• I started my own publishing company (Energion Publications), and I publish my own books through that, though I also publish several other authors and am working on adding a few more before the end of the year.I did that because I needed the material to use in my teaching and wasn’t all that concerned with how much I sold otherwise. The advantage of the company is both that it is developing into something much more substantial, and that it means I have the machinery in place whenever I need a new study guide for my own use in teaching. Having the pipeline in working order is a very important thing.For my general publishing I work in a more traditional framework, but there is always the integrity question considering that I publish my own work, and this constitutes a bit less than half of my catalog of 19 books at the moment. In general, however, I have not found that to be a problem. At least nobody has reported that they would consider buying, but since I own the company, they won’t.A caveat–this is all still small scale and part time, so perhaps my experiences don’t reflect the market very well. Also, I’m not getting rich off of it, but I’m also not losing!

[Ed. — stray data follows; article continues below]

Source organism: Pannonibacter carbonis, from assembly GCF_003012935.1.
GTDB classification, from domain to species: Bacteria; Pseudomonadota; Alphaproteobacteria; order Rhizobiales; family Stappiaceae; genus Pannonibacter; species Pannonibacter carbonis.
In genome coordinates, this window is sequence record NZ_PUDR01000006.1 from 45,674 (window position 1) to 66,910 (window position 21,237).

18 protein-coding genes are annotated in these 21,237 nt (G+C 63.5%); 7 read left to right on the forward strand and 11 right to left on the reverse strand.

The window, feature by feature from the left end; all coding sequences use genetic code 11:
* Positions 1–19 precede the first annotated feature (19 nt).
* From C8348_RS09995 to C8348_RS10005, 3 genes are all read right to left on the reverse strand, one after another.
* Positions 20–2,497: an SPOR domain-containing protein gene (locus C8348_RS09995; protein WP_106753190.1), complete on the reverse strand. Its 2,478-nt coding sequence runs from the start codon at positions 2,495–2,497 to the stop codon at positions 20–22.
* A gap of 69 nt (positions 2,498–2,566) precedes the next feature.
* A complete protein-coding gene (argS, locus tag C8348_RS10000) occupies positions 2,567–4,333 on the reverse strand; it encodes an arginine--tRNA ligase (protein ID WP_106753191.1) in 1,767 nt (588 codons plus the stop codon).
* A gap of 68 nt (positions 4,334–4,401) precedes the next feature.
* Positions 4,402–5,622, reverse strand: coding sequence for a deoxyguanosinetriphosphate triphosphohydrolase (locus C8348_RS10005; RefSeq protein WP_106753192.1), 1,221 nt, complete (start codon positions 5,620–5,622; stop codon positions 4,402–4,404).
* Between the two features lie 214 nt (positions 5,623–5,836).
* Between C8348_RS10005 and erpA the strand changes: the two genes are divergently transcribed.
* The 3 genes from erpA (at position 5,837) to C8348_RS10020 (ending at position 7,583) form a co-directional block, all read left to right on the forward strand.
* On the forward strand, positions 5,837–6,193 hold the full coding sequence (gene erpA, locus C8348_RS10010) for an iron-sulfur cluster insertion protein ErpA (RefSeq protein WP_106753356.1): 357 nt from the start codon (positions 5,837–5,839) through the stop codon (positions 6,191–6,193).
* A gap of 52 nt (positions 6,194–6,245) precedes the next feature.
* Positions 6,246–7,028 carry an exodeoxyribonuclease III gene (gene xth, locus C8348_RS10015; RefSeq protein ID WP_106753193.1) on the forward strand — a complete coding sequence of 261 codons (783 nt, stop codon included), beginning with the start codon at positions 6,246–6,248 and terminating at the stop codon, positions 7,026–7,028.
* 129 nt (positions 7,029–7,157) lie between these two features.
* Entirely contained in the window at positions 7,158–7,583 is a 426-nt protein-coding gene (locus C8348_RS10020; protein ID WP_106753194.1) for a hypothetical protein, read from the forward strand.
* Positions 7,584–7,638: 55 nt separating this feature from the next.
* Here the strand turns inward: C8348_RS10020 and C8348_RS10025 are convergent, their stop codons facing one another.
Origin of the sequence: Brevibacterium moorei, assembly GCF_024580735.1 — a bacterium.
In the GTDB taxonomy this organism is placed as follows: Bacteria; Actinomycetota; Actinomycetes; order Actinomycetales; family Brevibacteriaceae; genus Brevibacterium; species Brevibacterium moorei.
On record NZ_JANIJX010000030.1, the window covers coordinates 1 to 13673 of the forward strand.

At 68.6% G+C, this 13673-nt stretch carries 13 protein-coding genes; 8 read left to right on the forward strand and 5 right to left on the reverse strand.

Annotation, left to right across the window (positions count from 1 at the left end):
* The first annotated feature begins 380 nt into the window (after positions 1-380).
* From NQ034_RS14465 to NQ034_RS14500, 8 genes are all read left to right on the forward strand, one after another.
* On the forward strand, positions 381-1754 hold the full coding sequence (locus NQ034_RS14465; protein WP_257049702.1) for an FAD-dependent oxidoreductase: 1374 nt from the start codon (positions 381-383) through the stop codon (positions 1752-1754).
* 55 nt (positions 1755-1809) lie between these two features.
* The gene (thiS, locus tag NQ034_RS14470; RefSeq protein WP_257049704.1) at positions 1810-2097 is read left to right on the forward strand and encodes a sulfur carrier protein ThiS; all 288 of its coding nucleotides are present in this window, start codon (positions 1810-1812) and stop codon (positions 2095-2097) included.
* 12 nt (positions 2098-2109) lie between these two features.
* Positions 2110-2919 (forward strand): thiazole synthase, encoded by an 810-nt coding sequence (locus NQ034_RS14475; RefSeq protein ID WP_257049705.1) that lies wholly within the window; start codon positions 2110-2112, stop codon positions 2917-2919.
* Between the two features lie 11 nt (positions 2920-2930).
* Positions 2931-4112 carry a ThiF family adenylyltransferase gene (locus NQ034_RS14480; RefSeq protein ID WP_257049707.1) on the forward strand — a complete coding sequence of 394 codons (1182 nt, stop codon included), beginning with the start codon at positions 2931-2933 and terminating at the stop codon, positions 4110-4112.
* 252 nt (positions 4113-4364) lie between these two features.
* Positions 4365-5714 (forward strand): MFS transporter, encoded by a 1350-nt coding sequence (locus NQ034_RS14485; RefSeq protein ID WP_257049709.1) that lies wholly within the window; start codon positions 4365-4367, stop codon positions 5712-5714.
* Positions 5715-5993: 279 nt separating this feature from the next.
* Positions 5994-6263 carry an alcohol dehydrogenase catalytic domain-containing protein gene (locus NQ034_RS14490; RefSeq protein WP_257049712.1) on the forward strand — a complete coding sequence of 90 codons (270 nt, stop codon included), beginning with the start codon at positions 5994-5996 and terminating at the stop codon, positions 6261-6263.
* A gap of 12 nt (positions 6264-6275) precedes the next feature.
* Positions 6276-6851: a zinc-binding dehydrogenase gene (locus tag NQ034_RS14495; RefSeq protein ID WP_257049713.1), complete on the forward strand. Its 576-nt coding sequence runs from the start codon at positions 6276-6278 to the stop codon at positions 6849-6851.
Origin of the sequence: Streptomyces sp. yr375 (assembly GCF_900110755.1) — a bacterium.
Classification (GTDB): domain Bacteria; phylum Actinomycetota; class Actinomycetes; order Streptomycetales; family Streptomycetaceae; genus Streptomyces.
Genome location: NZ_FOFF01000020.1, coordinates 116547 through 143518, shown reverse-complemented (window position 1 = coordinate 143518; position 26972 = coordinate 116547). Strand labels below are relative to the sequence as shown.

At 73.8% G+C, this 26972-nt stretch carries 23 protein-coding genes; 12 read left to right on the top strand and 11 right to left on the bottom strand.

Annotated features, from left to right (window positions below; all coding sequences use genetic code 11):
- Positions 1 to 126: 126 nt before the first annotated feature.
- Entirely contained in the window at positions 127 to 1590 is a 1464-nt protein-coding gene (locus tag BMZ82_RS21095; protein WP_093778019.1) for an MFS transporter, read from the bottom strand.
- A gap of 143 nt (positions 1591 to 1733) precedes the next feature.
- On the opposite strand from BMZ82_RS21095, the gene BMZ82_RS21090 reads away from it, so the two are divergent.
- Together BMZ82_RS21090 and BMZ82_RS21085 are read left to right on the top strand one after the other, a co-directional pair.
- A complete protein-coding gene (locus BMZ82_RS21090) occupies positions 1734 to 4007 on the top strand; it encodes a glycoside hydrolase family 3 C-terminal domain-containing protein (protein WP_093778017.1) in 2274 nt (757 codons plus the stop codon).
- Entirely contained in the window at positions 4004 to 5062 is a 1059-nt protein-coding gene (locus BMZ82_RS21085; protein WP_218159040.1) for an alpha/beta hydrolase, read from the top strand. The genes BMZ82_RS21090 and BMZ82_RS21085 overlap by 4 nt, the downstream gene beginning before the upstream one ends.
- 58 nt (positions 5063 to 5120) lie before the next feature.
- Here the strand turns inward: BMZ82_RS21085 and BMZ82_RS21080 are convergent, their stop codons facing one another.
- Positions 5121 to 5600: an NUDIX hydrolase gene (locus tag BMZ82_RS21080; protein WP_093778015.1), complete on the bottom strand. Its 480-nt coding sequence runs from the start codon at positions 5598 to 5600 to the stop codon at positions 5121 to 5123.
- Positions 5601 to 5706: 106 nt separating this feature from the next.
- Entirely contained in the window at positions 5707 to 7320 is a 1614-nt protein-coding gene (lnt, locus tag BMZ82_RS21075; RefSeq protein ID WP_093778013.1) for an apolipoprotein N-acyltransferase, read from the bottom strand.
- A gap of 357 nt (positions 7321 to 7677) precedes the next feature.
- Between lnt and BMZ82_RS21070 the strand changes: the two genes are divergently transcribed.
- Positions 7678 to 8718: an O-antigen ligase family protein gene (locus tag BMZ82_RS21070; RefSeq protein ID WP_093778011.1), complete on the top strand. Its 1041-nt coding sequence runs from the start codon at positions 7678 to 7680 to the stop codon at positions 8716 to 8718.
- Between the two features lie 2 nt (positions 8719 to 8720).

• I’d like to submit a comment – in fair disclosure I own a self publishing company called Dog Ear Publishing [mentioned above, but not motivated by me in any way :)]Self-publishing a book can be done in many ways – the simplest is typically using a company like mine. Dan Poynter – one of, if not THE guru in our industry – has a number of good books (though he does advocate ‘going it alone…) Both the Dog Ear site and my new blog – discuss a variety of options. We’ve even stared a site dedicated to textbooks – ProfessorTextbook.comMore than willing to answer any questions – even objectively – -Ray Robinson